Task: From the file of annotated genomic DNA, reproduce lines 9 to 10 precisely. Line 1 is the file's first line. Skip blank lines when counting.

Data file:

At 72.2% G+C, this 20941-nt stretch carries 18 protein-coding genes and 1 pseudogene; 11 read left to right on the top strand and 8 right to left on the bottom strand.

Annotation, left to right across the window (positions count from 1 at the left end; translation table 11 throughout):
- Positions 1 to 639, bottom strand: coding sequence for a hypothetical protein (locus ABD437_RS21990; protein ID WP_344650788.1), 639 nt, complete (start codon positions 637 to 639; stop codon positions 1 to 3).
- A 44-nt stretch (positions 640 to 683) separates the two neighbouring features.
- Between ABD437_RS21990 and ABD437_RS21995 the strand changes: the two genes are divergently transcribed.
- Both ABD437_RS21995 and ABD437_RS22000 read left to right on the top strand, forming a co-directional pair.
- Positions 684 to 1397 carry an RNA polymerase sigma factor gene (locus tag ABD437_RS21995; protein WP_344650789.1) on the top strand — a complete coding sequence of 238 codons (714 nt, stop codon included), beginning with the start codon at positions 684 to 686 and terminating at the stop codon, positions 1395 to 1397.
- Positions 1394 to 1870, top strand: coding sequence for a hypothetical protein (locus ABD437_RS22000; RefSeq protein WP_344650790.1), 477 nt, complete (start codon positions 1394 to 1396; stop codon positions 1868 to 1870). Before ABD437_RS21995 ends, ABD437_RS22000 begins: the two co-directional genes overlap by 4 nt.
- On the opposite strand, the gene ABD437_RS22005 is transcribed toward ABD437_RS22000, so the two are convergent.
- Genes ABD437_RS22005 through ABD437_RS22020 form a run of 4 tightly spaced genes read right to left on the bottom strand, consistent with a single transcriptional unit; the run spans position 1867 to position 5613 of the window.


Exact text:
- On the opposite strand, the gene ABD437_RS22005 is transcribed toward ABD437_RS22000, so the two are convergent.
- Genes ABD437_RS22005 through ABD437_RS22020 form a run of 4 tightly spaced genes read right to left on the bottom strand, consistent with a single transcriptional unit; the run spans position 1867 to position 5613 of the window.